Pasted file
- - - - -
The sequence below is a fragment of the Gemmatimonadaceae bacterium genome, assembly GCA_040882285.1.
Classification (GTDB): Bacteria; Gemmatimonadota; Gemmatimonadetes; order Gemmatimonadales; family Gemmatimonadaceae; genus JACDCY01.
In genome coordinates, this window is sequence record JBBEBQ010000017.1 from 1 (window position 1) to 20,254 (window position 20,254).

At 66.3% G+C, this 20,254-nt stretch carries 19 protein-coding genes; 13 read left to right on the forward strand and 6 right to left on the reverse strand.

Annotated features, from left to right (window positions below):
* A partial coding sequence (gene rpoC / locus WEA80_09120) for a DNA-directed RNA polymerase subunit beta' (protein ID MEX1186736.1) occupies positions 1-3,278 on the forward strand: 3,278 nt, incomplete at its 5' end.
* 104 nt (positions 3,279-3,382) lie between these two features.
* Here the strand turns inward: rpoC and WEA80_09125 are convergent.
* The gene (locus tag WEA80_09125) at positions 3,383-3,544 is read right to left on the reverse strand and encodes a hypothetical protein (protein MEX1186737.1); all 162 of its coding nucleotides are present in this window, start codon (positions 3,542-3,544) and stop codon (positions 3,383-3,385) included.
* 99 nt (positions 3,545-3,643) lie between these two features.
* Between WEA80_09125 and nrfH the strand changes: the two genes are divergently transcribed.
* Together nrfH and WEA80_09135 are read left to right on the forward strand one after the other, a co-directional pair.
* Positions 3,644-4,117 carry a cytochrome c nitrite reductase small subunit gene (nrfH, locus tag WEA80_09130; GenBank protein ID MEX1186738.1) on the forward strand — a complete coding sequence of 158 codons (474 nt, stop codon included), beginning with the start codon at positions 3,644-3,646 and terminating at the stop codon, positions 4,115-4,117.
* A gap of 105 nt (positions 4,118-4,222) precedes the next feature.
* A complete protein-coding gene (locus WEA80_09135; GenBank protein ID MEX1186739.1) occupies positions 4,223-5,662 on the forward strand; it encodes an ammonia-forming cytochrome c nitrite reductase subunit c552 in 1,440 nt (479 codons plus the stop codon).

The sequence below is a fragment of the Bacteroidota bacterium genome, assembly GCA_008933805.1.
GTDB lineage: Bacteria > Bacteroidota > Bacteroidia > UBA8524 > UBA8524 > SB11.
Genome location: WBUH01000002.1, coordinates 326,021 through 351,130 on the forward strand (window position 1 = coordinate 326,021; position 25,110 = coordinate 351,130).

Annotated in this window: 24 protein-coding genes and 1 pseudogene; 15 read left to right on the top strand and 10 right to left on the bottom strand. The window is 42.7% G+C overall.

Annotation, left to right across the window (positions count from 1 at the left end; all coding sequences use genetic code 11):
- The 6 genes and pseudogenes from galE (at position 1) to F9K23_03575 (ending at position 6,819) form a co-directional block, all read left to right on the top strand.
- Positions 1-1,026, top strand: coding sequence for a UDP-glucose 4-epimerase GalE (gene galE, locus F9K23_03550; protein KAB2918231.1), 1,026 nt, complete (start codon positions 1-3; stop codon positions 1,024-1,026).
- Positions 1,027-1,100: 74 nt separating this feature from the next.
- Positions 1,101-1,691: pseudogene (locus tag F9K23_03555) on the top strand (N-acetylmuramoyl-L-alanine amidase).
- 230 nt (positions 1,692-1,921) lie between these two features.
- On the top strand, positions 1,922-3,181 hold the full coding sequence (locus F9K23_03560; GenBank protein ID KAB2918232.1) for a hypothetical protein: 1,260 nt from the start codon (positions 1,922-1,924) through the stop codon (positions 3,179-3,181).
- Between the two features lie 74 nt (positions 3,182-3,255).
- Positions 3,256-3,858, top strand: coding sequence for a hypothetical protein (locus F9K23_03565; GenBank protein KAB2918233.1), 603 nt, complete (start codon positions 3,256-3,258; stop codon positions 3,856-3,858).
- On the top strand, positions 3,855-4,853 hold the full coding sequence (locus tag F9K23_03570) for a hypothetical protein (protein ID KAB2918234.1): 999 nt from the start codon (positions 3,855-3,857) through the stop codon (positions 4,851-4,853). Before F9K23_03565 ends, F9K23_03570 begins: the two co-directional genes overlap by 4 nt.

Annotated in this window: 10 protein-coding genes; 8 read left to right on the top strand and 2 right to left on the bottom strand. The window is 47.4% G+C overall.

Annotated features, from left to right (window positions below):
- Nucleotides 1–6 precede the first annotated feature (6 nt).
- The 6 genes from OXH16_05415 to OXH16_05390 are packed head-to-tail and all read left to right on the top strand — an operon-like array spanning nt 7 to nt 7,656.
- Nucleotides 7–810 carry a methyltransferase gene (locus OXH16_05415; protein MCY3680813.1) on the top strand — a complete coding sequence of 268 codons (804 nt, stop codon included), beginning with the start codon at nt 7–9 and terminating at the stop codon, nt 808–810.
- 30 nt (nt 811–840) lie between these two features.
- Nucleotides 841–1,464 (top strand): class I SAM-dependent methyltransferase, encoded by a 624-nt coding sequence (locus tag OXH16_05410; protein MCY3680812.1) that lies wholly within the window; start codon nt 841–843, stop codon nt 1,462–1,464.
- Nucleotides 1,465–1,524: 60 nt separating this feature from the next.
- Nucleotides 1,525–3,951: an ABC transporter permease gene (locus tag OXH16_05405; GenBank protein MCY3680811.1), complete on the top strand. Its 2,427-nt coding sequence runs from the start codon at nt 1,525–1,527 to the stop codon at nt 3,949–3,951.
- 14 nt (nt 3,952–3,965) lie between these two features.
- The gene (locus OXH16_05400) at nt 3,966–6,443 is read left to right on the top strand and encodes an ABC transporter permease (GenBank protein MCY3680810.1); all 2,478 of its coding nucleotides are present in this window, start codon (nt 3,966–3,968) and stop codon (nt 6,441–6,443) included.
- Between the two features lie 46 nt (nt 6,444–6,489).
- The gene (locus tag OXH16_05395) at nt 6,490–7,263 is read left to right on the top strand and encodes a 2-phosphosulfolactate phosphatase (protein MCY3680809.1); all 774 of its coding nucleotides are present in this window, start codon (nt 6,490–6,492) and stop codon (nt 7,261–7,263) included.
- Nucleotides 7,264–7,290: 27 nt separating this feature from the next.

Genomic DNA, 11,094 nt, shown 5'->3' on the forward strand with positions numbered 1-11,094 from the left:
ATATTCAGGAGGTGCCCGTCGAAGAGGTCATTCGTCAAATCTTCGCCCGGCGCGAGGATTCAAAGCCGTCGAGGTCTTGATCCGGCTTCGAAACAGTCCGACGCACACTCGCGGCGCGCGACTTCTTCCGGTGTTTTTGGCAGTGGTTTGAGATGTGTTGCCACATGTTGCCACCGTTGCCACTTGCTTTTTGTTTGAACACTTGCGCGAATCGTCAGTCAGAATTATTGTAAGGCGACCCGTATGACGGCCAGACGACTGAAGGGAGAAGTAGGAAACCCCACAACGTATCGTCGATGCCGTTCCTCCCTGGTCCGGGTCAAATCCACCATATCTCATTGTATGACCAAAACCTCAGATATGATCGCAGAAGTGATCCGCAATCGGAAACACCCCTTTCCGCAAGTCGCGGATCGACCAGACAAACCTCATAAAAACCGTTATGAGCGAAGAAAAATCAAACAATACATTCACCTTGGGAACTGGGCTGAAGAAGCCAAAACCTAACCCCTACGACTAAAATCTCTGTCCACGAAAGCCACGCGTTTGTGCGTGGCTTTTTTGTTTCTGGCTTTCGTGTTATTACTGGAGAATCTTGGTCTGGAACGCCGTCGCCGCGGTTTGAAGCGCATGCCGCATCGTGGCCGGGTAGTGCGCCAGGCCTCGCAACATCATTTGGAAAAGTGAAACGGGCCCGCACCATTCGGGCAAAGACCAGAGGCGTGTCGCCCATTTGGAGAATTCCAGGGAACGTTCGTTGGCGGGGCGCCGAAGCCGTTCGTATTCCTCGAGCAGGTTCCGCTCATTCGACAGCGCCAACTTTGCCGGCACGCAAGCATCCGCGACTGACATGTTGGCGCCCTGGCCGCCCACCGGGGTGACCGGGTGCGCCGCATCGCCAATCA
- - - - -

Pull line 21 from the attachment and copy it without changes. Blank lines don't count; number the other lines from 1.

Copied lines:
- The 6 genes and pseudogenes from galE (at position 1) to F9K23_03575 (ending at position 6,819) form a co-directional block, all read left to right on the top strand.